The bodega barman, of course, must be equated with the younger waiter because he has an “unpolished” bar, equivalent to the younger waiter pouring into the old man’s brandy glass until it “slopped over and ran down the stem.” Also, the barman calls the older waiter “another crazy one,” as the younger waiter has accused the older waiter of “talking nonsense.” But for our purposes, the important aspect is the pattern: serious question, verbal irony by the older waiter, a dropping of the subject, and then a serious reply. The significant factor in the pattern is the older waiter’s use of verbal irony in response to a serious question.

The complete pattern appears earlier in the story, in that exchange concerned with why they cut the old man down.

“Why did they do it?” [Serious question.]
“Fear for his soul.” [Verbal irony: the older waiter.]
“How much money has he got?” [Dropping the subject; serious question.]
“He’s got plenty.” [Serious reply.]

The third scene is the first exchange between the two waiters, near the beginning of the story. The pattern here is abbreviated, repeating only the older waiter’s use of verbal irony in response to a serious question. One waiter says the old man was in despair, and the other waiter asks,

“What about?” [Serious question.]
“Nothing.” [Verbal irony: the older waiter.]
“How do you know it was nothing?” [Serious question.]
“He has plenty of money.” [Verbal irony: the older waiter.]

In this last scene, the reply, “nothing,” and the reply, “he has plenty of money,” both carry an undertone of irony, regardless of which waiter speaks the lines. The irony is inherent in them as answers to the serious questions asked. For example, if the younger waiter answered that the old man was in despair about “nothing,” the reply still carries the charge of double meaning, i.e., a serious meaning: there was, in fact, no apparent reason; and a malicious meaning: the reason seems ridiculous and unimportant to me: he was only feeling sorry for himself.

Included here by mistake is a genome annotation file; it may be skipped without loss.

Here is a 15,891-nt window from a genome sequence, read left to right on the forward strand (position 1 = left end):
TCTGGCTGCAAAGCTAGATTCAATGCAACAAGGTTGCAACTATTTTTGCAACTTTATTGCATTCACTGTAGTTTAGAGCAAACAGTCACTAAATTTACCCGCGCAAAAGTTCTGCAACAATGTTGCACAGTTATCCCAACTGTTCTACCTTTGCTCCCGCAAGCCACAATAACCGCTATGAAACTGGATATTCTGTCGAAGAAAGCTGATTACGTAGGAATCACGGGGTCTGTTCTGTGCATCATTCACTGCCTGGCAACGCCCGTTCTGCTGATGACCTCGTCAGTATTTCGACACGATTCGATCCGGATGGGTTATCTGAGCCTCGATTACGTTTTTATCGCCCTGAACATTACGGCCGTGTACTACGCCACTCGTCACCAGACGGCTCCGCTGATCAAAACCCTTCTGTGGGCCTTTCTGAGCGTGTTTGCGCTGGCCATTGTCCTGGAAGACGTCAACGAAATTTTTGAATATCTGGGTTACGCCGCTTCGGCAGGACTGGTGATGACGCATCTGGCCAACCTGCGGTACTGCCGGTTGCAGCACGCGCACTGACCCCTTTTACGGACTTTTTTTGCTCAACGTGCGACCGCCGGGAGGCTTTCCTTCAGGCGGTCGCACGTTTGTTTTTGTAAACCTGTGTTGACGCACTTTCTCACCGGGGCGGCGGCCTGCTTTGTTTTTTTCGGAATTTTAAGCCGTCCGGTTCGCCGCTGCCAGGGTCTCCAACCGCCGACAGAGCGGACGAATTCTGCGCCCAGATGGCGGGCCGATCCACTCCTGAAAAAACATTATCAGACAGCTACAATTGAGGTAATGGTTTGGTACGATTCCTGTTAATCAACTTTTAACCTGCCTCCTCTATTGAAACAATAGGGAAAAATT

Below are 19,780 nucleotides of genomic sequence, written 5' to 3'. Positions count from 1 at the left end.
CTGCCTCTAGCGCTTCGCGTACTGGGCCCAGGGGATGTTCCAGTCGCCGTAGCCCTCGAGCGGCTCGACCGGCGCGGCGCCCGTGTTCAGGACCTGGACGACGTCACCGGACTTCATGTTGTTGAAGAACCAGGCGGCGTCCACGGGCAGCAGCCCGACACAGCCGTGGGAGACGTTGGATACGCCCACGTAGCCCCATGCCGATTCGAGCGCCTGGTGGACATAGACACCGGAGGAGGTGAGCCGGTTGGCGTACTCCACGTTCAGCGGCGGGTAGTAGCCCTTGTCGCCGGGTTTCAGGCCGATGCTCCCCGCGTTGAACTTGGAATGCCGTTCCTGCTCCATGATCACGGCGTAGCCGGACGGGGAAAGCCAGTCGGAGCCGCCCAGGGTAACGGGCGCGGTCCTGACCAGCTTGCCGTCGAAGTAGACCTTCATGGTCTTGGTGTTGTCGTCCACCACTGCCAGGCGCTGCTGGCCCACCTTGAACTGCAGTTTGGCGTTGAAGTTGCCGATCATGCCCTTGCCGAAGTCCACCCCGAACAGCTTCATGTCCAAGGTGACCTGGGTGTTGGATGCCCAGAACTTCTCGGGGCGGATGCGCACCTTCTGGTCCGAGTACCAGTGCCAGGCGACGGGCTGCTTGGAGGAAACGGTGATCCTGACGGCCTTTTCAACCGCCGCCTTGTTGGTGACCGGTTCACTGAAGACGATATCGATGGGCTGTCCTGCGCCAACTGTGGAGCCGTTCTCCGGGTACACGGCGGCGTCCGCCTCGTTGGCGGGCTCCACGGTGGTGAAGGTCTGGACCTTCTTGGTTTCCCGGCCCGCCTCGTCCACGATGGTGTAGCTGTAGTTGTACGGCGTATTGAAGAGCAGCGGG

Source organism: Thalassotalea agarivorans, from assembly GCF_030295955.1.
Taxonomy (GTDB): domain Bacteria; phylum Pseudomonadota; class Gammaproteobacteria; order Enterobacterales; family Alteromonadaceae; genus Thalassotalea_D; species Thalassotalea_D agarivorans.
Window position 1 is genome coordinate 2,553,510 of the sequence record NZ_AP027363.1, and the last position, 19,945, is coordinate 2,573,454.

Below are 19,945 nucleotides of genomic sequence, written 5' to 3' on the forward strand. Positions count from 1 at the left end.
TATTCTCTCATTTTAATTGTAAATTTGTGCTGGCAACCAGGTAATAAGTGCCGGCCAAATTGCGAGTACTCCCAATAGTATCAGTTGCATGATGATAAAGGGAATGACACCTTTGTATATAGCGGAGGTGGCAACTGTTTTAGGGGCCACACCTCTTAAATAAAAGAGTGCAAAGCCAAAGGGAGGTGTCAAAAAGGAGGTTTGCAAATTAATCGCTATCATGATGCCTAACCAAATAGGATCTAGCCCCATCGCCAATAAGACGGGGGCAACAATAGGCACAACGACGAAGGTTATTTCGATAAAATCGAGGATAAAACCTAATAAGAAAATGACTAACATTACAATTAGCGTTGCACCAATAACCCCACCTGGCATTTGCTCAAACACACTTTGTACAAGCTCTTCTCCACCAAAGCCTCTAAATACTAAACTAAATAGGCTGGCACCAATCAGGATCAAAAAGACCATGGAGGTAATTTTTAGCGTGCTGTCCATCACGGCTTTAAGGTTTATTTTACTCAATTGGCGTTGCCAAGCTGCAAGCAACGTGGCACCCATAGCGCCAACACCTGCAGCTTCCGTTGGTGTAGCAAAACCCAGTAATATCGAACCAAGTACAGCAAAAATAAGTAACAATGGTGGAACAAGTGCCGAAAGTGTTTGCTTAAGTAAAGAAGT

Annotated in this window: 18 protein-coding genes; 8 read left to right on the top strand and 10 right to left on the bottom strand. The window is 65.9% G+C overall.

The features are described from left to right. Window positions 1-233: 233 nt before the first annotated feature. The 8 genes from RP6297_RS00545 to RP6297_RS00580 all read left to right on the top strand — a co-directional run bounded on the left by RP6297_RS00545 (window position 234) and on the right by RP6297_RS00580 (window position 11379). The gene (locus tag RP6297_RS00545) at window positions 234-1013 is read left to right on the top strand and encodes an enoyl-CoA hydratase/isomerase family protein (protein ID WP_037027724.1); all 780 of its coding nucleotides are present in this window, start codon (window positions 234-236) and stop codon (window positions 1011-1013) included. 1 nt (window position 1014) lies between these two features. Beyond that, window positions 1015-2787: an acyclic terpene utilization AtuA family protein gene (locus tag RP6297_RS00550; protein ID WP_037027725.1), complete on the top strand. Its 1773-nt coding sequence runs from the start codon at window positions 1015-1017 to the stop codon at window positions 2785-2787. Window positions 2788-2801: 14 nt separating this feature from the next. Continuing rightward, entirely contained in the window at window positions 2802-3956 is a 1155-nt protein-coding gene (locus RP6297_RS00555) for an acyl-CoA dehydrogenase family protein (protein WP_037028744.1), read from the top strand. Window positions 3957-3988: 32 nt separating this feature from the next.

Since verbal irony is employed, we must look to the text for hard evidence of which waiter employs it as a mode of speaking, and that evidence is in the scene with the bodega barman. It is the older waiter who uses verbal irony; he even thinks ironically: “After all, he said to himself, it is probably only insomnia. Many must have it.” There is no definite evidence, anywhere in the story, that the younger waiter has mastered such a manner of speaking, or thinking. On the contrary, the younger waiter is consistently serious and changes his form of address only once, “speaking with that omission of syntax stupid people employ when talking to drunken people or foreigners.”

Once it has been established that the older waiter is the one who knows about the old man, it is then possible to see the characters of the two waiters in correct perspective.

Essentially, the younger waiter is not a “materialist,” as critics, explicitly or implicitly, have tried to make him. Expressing interest in money and sex does not automatically relegate one to the pigeonhole labeled “materialist,” which critics like to use in a pejorative sense, although it should not be so used. Materialism denotes a complex set of ideas, and to the extent that the story is held to have philosophical import, the philosophical senses of “materialism” must be recognized.

Briefly, a materialist is one who affirms matter as the only reality, or one who gives it an effective priority. Looking at the two waiters in this light, it is the older waiter who holds the view which is most compatible with philosophic materialism, not the younger waiter.